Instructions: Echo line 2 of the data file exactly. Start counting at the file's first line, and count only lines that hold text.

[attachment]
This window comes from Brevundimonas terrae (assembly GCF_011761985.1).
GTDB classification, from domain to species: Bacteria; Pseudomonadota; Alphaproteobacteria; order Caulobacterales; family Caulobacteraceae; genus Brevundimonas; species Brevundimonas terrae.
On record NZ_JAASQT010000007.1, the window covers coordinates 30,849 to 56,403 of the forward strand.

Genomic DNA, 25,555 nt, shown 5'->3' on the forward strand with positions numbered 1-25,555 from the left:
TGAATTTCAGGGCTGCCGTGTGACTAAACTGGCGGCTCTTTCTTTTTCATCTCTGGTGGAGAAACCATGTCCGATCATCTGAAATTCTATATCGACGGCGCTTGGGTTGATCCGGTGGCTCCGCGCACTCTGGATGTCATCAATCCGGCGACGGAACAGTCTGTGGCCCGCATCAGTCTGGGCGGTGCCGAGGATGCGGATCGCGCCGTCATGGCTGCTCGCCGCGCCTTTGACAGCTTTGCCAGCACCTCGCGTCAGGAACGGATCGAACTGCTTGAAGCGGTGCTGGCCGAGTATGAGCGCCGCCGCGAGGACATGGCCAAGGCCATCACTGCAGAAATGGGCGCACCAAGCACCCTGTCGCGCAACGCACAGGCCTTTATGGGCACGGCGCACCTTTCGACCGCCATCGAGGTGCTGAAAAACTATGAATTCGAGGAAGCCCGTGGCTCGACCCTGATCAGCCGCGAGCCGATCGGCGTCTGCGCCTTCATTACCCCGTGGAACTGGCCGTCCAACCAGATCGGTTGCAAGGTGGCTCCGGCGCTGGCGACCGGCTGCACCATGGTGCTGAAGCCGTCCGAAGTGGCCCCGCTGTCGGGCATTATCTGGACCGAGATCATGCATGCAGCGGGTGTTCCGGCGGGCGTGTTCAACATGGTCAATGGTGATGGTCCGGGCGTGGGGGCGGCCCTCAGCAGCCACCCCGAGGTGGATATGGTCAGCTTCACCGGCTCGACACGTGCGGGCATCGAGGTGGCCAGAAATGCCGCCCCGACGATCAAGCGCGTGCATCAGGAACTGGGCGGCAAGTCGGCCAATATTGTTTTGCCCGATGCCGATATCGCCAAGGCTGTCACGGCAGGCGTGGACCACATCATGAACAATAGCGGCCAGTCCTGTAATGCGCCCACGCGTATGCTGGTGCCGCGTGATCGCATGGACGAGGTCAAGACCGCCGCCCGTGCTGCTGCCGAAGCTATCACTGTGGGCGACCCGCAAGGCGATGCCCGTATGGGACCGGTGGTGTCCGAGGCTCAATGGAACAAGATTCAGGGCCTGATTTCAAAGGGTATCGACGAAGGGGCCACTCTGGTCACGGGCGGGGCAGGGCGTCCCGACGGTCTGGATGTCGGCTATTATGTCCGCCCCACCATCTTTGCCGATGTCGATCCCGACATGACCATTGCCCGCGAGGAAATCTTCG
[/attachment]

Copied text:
GTDB classification, from domain to species: Bacteria; Pseudomonadota; Alphaproteobacteria; order Caulobacterales; family Caulobacteraceae; genus Brevundimonas; species Brevundimonas terrae.